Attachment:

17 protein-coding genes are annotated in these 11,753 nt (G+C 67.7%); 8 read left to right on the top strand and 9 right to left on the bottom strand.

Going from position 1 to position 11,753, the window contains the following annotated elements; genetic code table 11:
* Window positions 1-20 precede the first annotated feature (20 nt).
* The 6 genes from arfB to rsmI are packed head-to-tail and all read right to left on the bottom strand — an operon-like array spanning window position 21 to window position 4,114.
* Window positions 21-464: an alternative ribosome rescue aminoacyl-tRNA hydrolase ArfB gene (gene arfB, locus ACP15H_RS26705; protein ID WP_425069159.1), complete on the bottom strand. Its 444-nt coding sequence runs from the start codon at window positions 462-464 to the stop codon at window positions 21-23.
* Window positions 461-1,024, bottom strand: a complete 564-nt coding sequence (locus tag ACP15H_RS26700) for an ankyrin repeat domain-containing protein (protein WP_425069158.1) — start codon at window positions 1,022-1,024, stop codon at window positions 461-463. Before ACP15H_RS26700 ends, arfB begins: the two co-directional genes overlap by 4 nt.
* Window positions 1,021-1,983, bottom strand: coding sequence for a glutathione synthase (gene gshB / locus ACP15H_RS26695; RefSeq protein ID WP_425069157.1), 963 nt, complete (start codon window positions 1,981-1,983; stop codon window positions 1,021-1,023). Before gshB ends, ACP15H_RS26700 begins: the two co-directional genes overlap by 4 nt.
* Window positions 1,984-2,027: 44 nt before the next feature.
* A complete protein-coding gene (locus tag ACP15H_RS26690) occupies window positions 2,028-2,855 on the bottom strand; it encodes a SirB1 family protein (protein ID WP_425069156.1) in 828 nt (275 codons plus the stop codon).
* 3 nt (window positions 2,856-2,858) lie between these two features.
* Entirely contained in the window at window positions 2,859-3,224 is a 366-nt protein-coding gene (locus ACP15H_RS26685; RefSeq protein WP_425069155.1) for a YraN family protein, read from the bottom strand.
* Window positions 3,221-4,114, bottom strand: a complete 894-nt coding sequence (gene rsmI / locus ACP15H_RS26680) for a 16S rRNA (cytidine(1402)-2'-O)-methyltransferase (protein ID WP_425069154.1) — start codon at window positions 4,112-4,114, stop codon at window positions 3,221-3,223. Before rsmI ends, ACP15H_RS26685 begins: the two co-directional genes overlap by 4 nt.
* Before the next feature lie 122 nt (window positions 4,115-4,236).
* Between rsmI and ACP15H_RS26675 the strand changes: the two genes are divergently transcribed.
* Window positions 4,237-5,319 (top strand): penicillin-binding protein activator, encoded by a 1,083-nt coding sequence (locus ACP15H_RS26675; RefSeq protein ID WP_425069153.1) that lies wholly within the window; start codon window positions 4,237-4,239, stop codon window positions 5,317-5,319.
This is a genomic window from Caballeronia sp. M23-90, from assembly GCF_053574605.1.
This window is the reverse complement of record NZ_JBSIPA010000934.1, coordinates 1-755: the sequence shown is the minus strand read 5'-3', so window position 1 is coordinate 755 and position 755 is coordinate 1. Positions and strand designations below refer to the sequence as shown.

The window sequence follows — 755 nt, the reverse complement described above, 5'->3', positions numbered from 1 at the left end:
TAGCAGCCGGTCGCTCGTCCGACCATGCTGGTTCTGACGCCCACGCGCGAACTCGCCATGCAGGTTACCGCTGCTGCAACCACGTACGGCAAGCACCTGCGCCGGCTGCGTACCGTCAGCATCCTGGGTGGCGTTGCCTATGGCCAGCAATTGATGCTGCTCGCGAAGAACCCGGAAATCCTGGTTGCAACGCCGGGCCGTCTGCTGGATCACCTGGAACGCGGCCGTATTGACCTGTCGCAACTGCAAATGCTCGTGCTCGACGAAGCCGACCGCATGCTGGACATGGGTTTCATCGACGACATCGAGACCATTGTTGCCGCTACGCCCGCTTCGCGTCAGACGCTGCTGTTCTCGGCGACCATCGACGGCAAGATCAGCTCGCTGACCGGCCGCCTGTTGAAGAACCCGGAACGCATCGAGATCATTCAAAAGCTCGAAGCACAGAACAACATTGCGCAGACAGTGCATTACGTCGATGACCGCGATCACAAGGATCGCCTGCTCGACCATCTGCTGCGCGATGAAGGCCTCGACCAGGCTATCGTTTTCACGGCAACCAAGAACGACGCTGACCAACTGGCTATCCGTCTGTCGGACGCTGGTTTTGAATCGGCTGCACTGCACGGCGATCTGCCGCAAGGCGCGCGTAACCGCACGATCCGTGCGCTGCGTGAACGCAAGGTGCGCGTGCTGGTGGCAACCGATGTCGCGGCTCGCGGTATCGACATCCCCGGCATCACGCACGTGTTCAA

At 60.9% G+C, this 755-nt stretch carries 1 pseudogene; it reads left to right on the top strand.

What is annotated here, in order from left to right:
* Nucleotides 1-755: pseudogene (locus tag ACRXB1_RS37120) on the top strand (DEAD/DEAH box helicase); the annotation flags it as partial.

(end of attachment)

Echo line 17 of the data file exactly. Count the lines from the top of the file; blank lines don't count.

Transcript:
This window is the reverse complement of record NZ_JBSIPA010000934.1, coordinates 1-755: the sequence shown is the minus strand read 5'-3', so window position 1 is coordinate 755 and position 755 is coordinate 1. Positions and strand designations below refer to the sequence as shown.